Monday, September 9, 2013
September 9, 2013
Terrified Christians claim Syrian rebels ordered them to convert to Islam on pain of death when they ‘liberated’ their ancient village.
Opposition forces, including fighters linked to Al Qaeda, gained temporary control of the Christian village of Maaloula after fighting with regime forces.
The reports have reignited fears about western support for the rebel groups, which are increasingly being infiltrated by Islamic extremists.
One Maaloula resident said the rebels, many of whom had beards and shouted ‘Allahu Akbar’ (God is great), attacked Christian homes and churches shortly after moving into the village.
‘They shot and killed people. I heard gunshots and then I saw three bodies lying in the middle of a street in the old quarters of the village. Where is President Obama to see what has befallen us?’
Another Christian resident said: ‘I saw the militants grabbing five villagers and threatening them and saying, “Either you convert to Islam, or you will be beheaded”.’
Just as we warned 4 months ago, the oldest bank in the world now faces a critical need to raise EUR2.5 billion in fresh capital - more than double its original plan. "There is no chance on the planet that they can raise [this] in 12 months... they are heading towards nationalization," exclaimed one investment banker, confirmed by another who added via Reuters, "it will be difficult to find someone to shell out all that money." The capital raise is equivalent to the entire market cap of the bank currently and it is becoming increasingly clear that the Italian state will be forced to provide the equity. The problem (for BMPS bondholders and depositors) is that under such a scenario, as Bloomberg notes, EC State Aid rules regarding a subordinated-debt bail-in could apply. However, given the small size of sub-debt in the capital structures, it is unclear who will get the haircut including senior bondholders and depositors.
...The size of the planned capital increase, which matches the current market capitalization of the bank and was announced by the economy ministry late on Sunday, underlines the problems still confronting Monte Paschi.The bank could fall under direct state control if it cannot raise sufficient funds from shareholders."There's no chance on the planet that they can raise 2.5 billion euros on the market within 12 months. They are heading towards nationalization,"..."I don't see how the market could take the news well today. It will be difficult to find someone to shell out all that money as it's not an insignificant amount," a Milan trader said.Some analysts said the bank's best option to avoid nationalization could be a debt-to-equity swap, converting subordinated bonds it has already issued into shares."That would be a hit for bond holders and also for shareholders, but at least it would be fairer on taxpayers and it would be in line with the new bail-in guidelines for banks,"...As well as the capital hike, the Monte Paschi plan also includes new cost cuts and a gradual reduction in the bank's huge government bond portfolio which totaled 29 billion euros at the end of June...
But, as we previously noted, a glance at the capital structure makes it very clear that there will be much more pain in the capital structure than simply sub-debt holders...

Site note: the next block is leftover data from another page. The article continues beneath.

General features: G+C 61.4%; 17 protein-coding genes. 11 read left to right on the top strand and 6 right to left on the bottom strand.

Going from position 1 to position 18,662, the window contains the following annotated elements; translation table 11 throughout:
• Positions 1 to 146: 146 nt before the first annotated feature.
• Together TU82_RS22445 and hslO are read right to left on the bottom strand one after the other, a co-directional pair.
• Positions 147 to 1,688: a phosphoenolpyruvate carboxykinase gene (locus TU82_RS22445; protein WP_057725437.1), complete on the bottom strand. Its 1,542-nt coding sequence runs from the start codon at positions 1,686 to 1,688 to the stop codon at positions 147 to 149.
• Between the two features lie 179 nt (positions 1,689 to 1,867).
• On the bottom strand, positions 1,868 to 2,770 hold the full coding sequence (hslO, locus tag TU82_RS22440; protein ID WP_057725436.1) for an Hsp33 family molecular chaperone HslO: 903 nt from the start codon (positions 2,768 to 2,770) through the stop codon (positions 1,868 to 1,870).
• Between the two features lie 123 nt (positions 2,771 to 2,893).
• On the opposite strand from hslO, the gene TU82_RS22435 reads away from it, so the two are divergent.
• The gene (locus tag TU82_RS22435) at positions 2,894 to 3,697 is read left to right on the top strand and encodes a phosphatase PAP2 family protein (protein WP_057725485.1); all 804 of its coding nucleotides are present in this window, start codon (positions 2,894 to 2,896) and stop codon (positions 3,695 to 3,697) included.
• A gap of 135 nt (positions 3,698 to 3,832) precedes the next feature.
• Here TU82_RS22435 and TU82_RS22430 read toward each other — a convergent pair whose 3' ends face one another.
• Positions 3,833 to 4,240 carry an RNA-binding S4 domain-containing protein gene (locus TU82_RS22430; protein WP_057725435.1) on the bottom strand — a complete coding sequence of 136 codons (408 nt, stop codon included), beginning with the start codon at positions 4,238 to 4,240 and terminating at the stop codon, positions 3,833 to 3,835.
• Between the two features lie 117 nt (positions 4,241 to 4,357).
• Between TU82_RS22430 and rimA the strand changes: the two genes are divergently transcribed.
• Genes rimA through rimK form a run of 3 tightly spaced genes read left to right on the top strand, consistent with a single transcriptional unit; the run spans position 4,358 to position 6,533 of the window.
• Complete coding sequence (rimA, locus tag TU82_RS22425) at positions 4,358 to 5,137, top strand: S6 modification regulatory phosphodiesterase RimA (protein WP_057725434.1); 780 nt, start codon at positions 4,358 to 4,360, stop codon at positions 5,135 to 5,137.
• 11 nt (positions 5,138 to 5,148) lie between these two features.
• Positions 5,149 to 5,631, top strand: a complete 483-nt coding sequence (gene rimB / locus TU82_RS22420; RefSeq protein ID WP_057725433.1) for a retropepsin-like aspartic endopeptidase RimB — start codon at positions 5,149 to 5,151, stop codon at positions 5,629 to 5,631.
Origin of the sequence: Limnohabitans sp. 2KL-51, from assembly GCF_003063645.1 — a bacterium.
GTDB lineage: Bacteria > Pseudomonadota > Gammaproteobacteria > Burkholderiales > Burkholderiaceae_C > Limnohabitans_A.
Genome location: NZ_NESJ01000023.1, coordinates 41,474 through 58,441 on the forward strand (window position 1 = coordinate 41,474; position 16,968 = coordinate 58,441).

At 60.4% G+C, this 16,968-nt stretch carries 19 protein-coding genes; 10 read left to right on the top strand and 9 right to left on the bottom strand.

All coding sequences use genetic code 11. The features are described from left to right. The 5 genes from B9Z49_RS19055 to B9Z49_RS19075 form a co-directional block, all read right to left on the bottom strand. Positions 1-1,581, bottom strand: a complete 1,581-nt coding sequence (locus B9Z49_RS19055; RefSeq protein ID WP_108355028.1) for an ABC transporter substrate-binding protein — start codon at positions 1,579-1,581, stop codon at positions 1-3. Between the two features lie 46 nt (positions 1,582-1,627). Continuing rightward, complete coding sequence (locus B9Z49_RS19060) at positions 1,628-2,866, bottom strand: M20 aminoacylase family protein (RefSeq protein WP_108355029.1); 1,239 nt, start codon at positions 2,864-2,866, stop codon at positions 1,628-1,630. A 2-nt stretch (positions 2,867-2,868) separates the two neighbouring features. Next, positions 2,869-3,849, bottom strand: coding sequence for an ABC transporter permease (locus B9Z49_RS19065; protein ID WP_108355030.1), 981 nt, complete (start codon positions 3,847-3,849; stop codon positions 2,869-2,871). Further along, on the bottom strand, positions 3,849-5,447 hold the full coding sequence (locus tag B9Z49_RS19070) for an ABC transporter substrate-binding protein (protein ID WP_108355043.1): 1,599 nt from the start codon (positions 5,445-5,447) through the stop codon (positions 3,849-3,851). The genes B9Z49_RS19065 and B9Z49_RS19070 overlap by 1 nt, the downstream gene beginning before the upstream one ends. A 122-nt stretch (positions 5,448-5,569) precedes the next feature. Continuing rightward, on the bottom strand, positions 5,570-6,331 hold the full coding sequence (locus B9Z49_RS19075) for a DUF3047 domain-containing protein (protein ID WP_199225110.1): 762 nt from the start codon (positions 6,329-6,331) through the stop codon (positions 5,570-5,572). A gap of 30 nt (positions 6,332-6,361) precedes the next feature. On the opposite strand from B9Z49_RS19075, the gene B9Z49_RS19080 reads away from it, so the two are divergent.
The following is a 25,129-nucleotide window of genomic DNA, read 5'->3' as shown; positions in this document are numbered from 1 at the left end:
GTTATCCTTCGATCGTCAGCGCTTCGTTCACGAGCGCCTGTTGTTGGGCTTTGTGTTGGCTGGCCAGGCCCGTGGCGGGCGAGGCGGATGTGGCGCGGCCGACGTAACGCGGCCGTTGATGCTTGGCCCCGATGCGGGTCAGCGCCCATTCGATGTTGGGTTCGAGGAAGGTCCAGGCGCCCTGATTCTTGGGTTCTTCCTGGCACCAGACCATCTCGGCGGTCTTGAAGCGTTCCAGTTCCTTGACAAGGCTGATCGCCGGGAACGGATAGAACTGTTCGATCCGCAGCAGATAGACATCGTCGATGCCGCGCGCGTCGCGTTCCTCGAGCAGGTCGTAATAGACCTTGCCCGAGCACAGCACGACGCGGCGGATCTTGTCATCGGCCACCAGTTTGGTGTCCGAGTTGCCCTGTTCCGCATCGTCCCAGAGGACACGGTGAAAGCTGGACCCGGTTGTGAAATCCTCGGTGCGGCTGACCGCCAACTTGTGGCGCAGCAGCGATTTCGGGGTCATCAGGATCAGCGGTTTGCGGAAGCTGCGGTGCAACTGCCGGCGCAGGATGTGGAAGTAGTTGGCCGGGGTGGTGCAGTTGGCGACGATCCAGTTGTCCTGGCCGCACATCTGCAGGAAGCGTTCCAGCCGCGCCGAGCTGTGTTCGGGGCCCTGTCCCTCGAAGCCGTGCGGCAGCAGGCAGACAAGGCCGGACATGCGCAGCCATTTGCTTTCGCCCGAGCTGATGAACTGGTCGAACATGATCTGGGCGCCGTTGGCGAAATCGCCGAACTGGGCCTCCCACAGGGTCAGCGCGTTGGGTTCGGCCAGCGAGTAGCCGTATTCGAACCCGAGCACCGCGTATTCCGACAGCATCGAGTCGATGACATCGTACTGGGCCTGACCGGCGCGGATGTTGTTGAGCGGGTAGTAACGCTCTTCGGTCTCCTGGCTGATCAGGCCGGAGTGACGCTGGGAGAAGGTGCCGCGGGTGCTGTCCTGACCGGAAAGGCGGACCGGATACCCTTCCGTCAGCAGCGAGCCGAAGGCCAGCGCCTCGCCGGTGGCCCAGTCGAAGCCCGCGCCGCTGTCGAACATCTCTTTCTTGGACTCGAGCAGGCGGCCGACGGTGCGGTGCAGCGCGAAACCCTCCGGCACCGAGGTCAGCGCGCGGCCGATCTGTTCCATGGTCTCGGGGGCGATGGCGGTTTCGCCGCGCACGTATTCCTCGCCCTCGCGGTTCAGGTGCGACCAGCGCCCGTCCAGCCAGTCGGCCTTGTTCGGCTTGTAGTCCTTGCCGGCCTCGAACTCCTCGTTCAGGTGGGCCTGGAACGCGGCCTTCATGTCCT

A quick glance at BMPS' capital structure shows that there isn't a whole lot (read: almost any) of impairable securities below the unsecured liability (i.e., deposit) level.It is also obvious that when the bad debt impairment begins and depositors start getting whacked at least senior bonds, which should be pari passu, will feel the pain too as per the Diesel-BOOM doctrine, although we doubt this particular case of pain sharing will bring much comfort to any and all uninsured depositors in the oldest bank in the world.
So it's time to apply that non-template 'template' it would seem
Credit Zero Hedge
The Northwest Passage from the Atlantic to the Pacific has remained blocked by pack-ice all year. More than 20 yachts that had planned to sail it have been left ice-bound and a cruise ship attempting the route was forced to turn back.
Some eminent scientists now believe the world is heading for a period of cooling that will not end until the middle of this century – a process that would expose computer forecasts of imminent catastrophic warming as dangerously misleading.
The disclosure comes 11 months after The Mail on Sunday triggered intense political and scientific debate by revealing that global warming has ‘paused’ since the beginning of 1997 – an event that the computer models used by climate experts failed to predict.
In March, this newspaper further revealed that temperatures are about to drop below the level that the models forecast with ‘90 per cent certainty’.
The pause – which has now been accepted as real by every major climate research centre – is important, because the models’ predictions of ever-increasing global temperatures have made many of the world’s economies divert billions of pounds into ‘green’ measures to counter climate change.
Those predictions now appear gravely flawed.
THERE WON'T BE ANY ICE AT ALL! HOW THE BBC PREDICTED CHAOS IN 2007
Only six years ago, the BBC reported that the Arctic would be ice-free in summer by 2013, citing a scientist in the US who claimed this was a ‘conservative’ forecast. Perhaps it was their confidence that led more than 20 yachts to try to sail the Northwest Passage from the Atlantic to the Pacific this summer. As of last week, all these vessels were stuck in the ice, some at the eastern end of the passage in Prince Regent Inlet, others further west at Cape Bathurst.
Shipping experts said the only way these vessels were likely to be freed was by the icebreakers of the Canadian coastguard. According to the official Canadian government website, the Northwest Passage has remained ice-bound and impassable all summer.